5. The Rocket (newspaper) – The Rocket was a free biweekly newspaper serving the Pacific Northwest region of the United States, published from 1979–2000. The newspapers chief purpose was to document local music and this focus distinguished it from other area weeklies such as the Seattle Weekly and the Willamette Week, which reported more on local news and politics. Originally solely a Seattle-based newspaper, a Portland, Oregon edition was introduced in 1991, in general, the two editions contained the same content, with some slight variations although occasionally they ran different cover stories. Bob McChesney, the founder and publisher, had been active as a salesman for the Seattle Sun. By April of the year, Ferrigno, Newman and McChesney raised enough money to produce the issues of The Rocket on their own. Ferrigno would edit the publication from 1979–1982, published on a monthly schedule, during that period The Rocket had articles about such bands as Patti Smith, The Blackouts, The Enemy, and The Jitters. By January 1982, the circulation had grown to 50,000 copies per month. The magazine managed to attract writers and cartoonists such as Jeff Christensen, Roberta Penn, Lynda Barry, John Keister, Wes Anderson, publisher McChesney continued to insist that “mainstream material” be given equal time. In 1983, Ferrigno quit the newspaper and Newman took over as editor, by the end of that year, McChesney had also left. The Rocket continued to new writing talent, including Daina Darzin, Craig Tomashoff, Ann Powers, Jim Emerson, Gillian G. Gaar, Grant Alden. Matt Groening provided some cover art during this period, bruce Pavitt began a monthly column called Sub Pop U. S. A. devoted to the independent and underground music scene in Seattle and other parts of the U. S. Cover stars included The Young Fresh Fellows, who at the time of their Rocket feature had only performed live a dozen or so times. At the end of 1984, the newspaper printed a list of the “10 Hottest Northwest Bands”, hosannah Choir, Girltalk, Ellipsis, Robert Cray Band, Metal Church, The Young Fresh Fellows, and The U-Men. In 1986, Charles R. Cross became the paper’s editor, in the mid-1980s, heavy metal music developed a strong following in the Pacific Northwest, and the paper had cover stories on such bands as Slayer, Wild Dogs, Queensrÿche, and Metal Church. Long before any other publication took notice of them, Soundgarden, in 1991, The Rocket introduced its Portland, Oregon edition, which generally simply mirrored the Seattle-version, with only the concert listing pages offering different contents. The following year, publication of the paper switched from monthly to bi-weekly frequency, in 1995, Cross sold the paper to BAM Media, a San Francisco-based company that published several music-related publications. BAM utilized the profitable Rocket “to float its other papers” for years, in August 2000, BAM shut down all of its floundering projects and sold The Rocket to Dave Roberts, the publisher of Illinois Entertainer. Roberts reduced the size of the office, purchased some new computers for the staff, paid for a few promotions, however, only a few weeks later “almost everyones paychecks bounced”, and Roberts abruptly advised the entire staff that the magazine was shutting down immediately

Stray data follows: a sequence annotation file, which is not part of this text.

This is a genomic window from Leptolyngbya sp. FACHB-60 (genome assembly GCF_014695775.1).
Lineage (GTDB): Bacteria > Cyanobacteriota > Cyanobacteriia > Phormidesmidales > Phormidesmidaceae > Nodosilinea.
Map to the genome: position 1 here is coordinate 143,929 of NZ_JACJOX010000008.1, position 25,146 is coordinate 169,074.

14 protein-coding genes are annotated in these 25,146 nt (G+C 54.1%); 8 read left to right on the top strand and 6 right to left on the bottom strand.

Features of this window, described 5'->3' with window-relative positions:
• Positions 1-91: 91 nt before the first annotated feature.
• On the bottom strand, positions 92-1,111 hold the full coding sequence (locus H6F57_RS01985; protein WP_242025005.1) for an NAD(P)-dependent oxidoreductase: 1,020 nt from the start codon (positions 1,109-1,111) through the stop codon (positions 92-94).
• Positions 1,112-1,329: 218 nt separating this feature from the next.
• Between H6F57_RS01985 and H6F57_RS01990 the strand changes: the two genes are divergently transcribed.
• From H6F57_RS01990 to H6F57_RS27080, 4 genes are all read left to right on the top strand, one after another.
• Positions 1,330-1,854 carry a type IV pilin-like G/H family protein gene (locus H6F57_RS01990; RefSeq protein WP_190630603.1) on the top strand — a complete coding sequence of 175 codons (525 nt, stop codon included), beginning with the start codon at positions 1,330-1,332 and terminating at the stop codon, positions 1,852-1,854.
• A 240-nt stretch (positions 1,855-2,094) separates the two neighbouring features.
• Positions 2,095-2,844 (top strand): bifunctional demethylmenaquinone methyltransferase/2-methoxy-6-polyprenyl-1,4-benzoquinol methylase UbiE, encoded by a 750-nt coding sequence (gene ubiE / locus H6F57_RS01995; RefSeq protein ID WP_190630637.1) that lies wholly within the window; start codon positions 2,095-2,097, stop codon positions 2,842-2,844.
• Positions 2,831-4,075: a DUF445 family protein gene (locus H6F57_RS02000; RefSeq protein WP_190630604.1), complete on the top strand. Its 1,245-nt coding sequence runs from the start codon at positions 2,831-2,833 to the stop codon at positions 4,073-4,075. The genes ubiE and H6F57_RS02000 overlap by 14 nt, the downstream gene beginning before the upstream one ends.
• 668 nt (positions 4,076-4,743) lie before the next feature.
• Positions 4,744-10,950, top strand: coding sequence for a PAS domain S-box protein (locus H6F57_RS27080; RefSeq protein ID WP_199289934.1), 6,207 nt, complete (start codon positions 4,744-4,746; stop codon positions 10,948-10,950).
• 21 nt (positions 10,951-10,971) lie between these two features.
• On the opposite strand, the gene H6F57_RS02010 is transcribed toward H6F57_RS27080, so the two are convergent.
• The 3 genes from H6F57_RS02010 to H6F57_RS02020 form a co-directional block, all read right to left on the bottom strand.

6. Seattle Post-Intelligencer – The Seattle Post-Intelligencer is an online newspaper and former print newspaper covering Seattle, Washington, United States, and the surrounding metropolitan area. The newspaper was founded in 1863 as the weekly Seattle Gazette and it was long one of the citys two daily newspapers, along with The Seattle Times, until it became an online-only publication on March 18,2009. J. R. Watson founded the P-I, Seattles first newspaper, on December 10,1863, the paper failed after a few years and was renamed the Weekly Intelligencer in 1867 by the new owner, Sam Maxwell. In 1878, after publishing the Intelligencer as a morning daily, Hanford also acquired the daily Puget Sound Dispatch and the weekly Pacific Tribune and folded both papers into the Intelligencer. In 1881, the Intelligencer merged with the Seattle Post, the names were combined to form the present-day name. In 1886, Indiana businessman Leigh S. J. Hunt came to Seattle and purchased the Seattle Post-Intelligencer, circulation stood at 31,000 in 1911. In 1912, editor Eric W. Allen left the paper to found the University of Oregon School of Journalism, William Randolph Hearst took over the paper in 1921, and the Hearst Corporation owns the P-I to this day. Franklin and Eleanor Roosevelt had a relationship with the P-I. In 1936,35 P-I writers and members of The Newspaper Guild went on strike against arbitrary dismissals and assignment changes. The International Brotherhood of Teamsters joined the strike in solidarity, Roger Simpson and William Ames co-wrote their book Unionism or Hearst, the Seattle Post-Intelligencer Strike of 1936 on the topic. Also in 1936, their son-in-law Clarence John Boettiger took over as publisher and he brought his wife Anna, the Roosevelts daughter, to also work at the paper. Anna became editor of the womens page, Boettiger left Seattle to enter the U. S. Army in April 1943, while Anna stayed at the paper to help keep a liberal voice in the running of the paper. After Boettigers absence, the paper increasingly turned conservative with Hearsts new acting publisher, Anna left Seattle in December 1943 to live in the White House with her youngest child, Johnny. This effectively ended the Roosevelt-Boettiger ties with the P-I, on December 15,2006, no copies were printed as a result of a power outage caused by the December 2006 Pacific Northwest storms. It was the first time in 70 years that publication had been suspended, on January 9,2009, the Hearst Corporation announced that after losing money on it every year since 2000, Hearst was putting the P-I up for sale. Analysts did not expect a buyer to be found, in view of declining circulation in the U. S. newspaper industry and other newspapers on the market going unsold. Five days before the 60-day deadline, the P-I reported that the Hearst Corporation had given several P-I reporters provisional job offers for an edition of the P-I. On March 16,2009, the posted a headline on its front page, followed shortly after by a short news story